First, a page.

43 year old Robert Kihara outside Eldama Ravine Gk prison in Baringo county after he was released on June 27,2017.Kihara had been convicted for two months for stealing a cabbage from Mercy Mission Hospital and could not raise a fine of Sh 10,000. Journalist Saddique Shaban and other well wishers assisted him .Photo:Kipsang Joseph/Standard
A man who was sentenced to two months in jail for stealing a cabbage worth Sh40 from a mission hospital was released yesterday.
Robert Kihara, who pleaded guilty to the charge of theft, was sentenced to two months imprisonment after he failed to raise a fine of Sh10,000.
Kihara was found stealing from the Mercy Mission Hospital vegetable garden by security guards on June 21 and arraigned in court on June 22.
He pleaded guilty to the charges before Senior Resident Magistrate Rhoda Yator and told the court he had planned to cook the cabbage for dinner.
The court gave him two options: a Sh10,000 fine or two months imprisonment. Kihara failed to pay the fine and the magistrate sent him to jail, where he stayed for a week before well-wishers bailed him out.
Narrating his ordeal, the 43-year-old casual labourer at Mercy Mission Hospital, said he decided to harvest one cabbage for dinner when he finished weeding the vegetable garden.
“I did not know it was wrong until I was stopped by a security guard. They drove me to the police station,” he said.
Kihara said he thought his brother, Francis Mugo, who is in charge of the mission hospital, would come to his rescue, but the priest neither called nor visited him in the cells.
Kihara, who says it was his first time to be held in a police cell, said he tried to convince the police to release him, in vain,
“Cells were not friendly. I was ordered to remove my shoes and hand over mobile phone. The police warned me against arguing with them while in the cell. I had to comply,” said Kihara.
On June 2, he said he cried before the court after he was sent to prison, pleading for leniency.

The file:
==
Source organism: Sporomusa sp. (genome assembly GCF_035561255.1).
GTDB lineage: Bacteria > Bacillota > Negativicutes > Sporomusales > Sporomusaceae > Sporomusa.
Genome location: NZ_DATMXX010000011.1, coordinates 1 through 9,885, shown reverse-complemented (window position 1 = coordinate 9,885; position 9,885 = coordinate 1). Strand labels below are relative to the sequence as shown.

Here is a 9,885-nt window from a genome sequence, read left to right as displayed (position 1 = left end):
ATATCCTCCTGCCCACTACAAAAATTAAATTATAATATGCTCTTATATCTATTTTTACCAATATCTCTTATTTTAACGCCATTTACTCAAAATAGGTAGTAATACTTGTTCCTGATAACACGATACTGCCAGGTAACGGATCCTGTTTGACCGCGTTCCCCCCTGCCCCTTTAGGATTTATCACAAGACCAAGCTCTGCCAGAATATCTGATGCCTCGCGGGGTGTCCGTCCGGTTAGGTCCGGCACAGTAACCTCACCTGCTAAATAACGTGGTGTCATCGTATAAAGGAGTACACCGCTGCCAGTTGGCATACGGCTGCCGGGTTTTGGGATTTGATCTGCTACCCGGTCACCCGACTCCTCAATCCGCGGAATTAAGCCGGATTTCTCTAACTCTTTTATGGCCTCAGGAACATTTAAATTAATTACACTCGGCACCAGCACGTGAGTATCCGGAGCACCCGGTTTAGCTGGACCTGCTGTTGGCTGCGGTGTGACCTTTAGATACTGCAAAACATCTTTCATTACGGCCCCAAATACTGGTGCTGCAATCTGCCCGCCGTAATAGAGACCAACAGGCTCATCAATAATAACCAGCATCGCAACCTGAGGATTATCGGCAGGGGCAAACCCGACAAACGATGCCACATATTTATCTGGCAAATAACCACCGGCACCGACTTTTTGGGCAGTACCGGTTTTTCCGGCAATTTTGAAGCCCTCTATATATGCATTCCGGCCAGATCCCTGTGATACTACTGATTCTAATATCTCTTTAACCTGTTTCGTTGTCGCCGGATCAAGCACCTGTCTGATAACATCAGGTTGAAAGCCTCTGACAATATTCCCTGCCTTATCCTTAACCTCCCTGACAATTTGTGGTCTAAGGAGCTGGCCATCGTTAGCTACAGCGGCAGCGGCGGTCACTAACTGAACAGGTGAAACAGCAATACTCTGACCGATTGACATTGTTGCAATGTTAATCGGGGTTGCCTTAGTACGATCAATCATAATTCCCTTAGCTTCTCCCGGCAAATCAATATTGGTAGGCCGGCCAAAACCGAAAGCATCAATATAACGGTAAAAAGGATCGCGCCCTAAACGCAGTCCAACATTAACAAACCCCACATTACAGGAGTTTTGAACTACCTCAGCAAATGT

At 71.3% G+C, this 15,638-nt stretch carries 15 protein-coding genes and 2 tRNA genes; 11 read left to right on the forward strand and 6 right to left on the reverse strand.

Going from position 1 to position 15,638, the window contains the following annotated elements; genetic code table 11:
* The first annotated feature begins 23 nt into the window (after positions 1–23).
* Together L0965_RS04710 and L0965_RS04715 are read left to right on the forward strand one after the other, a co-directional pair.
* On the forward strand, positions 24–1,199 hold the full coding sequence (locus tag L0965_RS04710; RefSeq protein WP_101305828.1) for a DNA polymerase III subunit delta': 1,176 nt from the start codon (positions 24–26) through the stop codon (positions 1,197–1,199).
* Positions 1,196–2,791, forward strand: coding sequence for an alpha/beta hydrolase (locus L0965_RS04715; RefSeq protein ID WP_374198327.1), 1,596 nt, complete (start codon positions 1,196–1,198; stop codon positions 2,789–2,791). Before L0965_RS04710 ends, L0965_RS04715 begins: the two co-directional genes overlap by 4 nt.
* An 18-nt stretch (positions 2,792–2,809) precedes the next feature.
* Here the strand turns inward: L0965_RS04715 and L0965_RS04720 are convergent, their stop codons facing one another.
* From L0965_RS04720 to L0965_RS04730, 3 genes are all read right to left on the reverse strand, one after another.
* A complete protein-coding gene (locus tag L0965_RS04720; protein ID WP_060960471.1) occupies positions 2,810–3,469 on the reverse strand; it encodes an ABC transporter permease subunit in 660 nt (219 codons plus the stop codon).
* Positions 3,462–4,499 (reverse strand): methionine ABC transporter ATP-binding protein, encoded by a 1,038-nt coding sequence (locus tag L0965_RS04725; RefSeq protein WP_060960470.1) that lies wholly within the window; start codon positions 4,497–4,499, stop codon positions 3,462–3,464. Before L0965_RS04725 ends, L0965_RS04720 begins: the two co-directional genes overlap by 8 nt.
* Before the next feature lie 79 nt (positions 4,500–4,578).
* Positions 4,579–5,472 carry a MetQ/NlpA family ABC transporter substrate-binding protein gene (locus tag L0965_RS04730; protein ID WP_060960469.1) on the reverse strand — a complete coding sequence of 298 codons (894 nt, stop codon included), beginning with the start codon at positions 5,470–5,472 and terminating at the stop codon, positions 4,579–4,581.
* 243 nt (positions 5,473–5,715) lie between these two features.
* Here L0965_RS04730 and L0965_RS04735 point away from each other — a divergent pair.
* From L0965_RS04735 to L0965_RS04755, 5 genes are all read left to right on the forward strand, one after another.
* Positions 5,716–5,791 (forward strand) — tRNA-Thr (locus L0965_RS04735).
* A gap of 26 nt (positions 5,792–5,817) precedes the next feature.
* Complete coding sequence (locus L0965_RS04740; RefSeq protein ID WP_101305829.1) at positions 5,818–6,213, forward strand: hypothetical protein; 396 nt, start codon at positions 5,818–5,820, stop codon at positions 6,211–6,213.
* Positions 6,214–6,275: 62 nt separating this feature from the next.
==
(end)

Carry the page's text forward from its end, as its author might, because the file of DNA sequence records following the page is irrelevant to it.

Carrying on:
“I was worried about my fate because of the ‘bad’ stories I have heard from inmates about what happens in prison,” he said.
Life at the prison was not easy for the casual labourer. He quietly endured a persistent severe headache for the six days that he stayed behind bars for fear of getting punished.
Kihara said he had left the prison a changed man. After six days behind bars, he has learnt one crucial lesson: never to take other people’s property, however small, without permission.
“Prison has taught me to respect other people’s belongings,” said Kihara.
Prison warders said he was a disciplined inmate and obeyed orders promptly and without protest.
“Kihara has been here a few days but he has been obedient. We are happy to see him leave and join his family,” said an officer who requested anonymity because he is not authorised to speak for the prison.
Bemih Kanyonge, an advocate who led a team of well-wishers to bail out Kihara, said the public should be sensitised on alternative ways of seeking justice for petty crimes.
“The public should understand alternative methods of finding solution to various crimes,” he said.
Media personality Saddique Shaban, who helped bail out Kihara, called for non-custodial sentences for petty offenders.